In October 2020, the National Screen Institute welcomed 21 participants to the NSI Business for Producers training program – a distance learning and mentorship program designed to help emerging producers nurture creative ideas (of all genres) while navigating the logistics and legalities of screen-based storytelling in a COVID-19 environment. Read more about this year’s participants.
Right now, participants are working with their mentors but, as last year drew to a close, we asked each of them how things were going.
Since there are 21 talented participants, we’re rolling out the writing pieces in three separate posts to avoid publishing a very long post.
Read: part 1 and part 3.
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Alex Duong – Breaking Bread (Burnaby, BC)
Mentor: Paul-E. Audet – Item 7
NSI Business for Producers is a well-rounded program for emerging producers. I’ve learned a lot more than I thought I would and I can’t thank the NSI team enough for putting this program together and choosing me. The only thing I would say is that having too many people in the program limits us from asking questions as every guest is on a schedule.
The number of guests brought in for the program is actually surprising, I didn’t expect that many guests to show up and share their experience and expertise to us newbies.
Budgeting and tax credits were the sessions that were the most important for me as I was lacking in this area and it was very well taught.
[The program has] definitely boosted my producing knowledge, which I’m currently using now in my internship. Giving me this edge makes me look less green when working at the production company.
Unfortunately, I was not able to mingle and collaborate with others but I do have all of their emails and some of them on Facebook and Instagram.
Andrea Feltrin – Natural Habitat (Vancouver, BC)
Mentor: Carrie Mudd – Peacock Alley Entertainment
Overall, I genuinely loved doing this program along with the 20 other participants from across Canada. It was such a pleasure to learn and network with this special group from the comfort of home, which somehow made the whole experience seem much more intimate.
It was so nice to have some consistency in an otherwise flailing year, it made me excited to sit back at my desk each morning.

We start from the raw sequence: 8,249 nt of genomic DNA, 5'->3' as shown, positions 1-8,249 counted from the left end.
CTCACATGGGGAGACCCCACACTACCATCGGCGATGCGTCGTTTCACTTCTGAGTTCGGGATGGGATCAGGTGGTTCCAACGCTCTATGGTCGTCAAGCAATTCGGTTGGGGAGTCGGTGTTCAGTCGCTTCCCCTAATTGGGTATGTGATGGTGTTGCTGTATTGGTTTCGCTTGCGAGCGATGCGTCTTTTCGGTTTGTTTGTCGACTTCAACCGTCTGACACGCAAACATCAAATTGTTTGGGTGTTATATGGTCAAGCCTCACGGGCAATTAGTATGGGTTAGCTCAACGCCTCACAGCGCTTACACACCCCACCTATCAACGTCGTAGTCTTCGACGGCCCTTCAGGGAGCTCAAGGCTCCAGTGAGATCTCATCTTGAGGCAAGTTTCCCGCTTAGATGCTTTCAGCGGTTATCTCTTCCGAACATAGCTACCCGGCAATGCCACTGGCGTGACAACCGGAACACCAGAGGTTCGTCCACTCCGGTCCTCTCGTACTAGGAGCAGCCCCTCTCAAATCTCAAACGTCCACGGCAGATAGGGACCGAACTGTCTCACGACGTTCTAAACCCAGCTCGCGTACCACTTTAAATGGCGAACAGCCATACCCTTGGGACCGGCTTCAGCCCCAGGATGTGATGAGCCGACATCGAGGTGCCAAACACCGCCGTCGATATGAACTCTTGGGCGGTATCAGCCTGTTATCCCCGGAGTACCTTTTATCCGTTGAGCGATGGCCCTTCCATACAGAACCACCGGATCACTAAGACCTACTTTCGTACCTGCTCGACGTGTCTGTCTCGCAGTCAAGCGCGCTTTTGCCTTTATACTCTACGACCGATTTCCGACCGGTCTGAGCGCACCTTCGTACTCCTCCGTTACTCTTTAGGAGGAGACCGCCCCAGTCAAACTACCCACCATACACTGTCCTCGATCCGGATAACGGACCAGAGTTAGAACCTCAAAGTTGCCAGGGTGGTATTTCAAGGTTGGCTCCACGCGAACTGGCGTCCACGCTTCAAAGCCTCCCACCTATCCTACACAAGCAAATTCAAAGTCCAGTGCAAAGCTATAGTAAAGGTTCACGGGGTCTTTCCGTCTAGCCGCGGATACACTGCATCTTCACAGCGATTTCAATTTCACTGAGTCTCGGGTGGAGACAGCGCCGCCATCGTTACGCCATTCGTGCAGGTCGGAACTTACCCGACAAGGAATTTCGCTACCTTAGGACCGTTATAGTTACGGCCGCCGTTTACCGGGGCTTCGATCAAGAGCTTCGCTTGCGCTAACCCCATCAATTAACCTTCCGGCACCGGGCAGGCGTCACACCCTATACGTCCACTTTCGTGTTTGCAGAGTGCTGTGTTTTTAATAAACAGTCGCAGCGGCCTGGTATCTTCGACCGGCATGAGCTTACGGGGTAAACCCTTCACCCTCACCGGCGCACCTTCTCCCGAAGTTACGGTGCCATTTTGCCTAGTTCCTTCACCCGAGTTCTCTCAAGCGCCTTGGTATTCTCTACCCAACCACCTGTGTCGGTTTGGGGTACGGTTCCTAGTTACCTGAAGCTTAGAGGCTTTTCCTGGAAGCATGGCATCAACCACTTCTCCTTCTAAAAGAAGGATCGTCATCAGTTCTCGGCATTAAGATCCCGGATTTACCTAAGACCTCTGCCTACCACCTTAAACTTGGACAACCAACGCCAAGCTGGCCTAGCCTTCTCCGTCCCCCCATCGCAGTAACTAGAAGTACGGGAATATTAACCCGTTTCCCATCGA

I’ve been absolutely delighted by the NSI staff and how supportive and encouraging they’ve been along the way. The lineup of sessions, panels and guests has been impressive and I really appreciate all the hard work that went into creating our schedule for the program.
[Thinking about the most important thing I learned during training is] a tough question. I have pages upon pages of notes from the program so I don’t think I could narrow it down to just one thing. There was always a golden nugget to take away from each session.
The most valuable sessions to me personally were probably the business affairs, tax credit/financing, budgeting and finding the audience sessions. These were all topics that I was not well-versed in let’s say, so it was nice to get a more in-depth understanding. That said, I really loved the creativity during COVID panel as well as the negotiating session, working collaboratively and the conflict resolution session. Did I just list them all?
I generally feel way better equipped to actually go out in the world and produce things properly. Definitely more than I did before I started the program. Suffice to say, I now have a renewed sense of confidence!
I’ve been trying to connect with as many of the other participants as I can. I’ve had a few virtual coffee meetings which were really nice, and the informal NSI Zoom hangouts have been great to connect as well.
There are so many awesome individuals with various skillsets and backgrounds; I love hearing about everyone’s personal experience in the industry and how they got to where they are. It’s definitely a supportive and friendly bunch. I look forward to getting to know everyone better throughout the year.
Kate Fenton – Filmores (Toronto, ON)
Mentor: Tara Woodbury – Sphere Media
Learning online with 20 people was not ideal. However, I enjoyed the regularity of this program.
As much as we have discussed and compared the benefits of intensives and full-day boot camps versus weekly virtual sessions, I have actually appreciated the weekly sessions during this incredibly unstable and unpredictable time. It has been nearly impossible to feel normal or have any routine in my life due to the disruption of COVID and these weekly sessions provided me with a community and a way to focus my day and my week. Thank you!
The friendships I have established are always what you hope to gain from these kinds of programs but are always a pleasant surprise when they happen.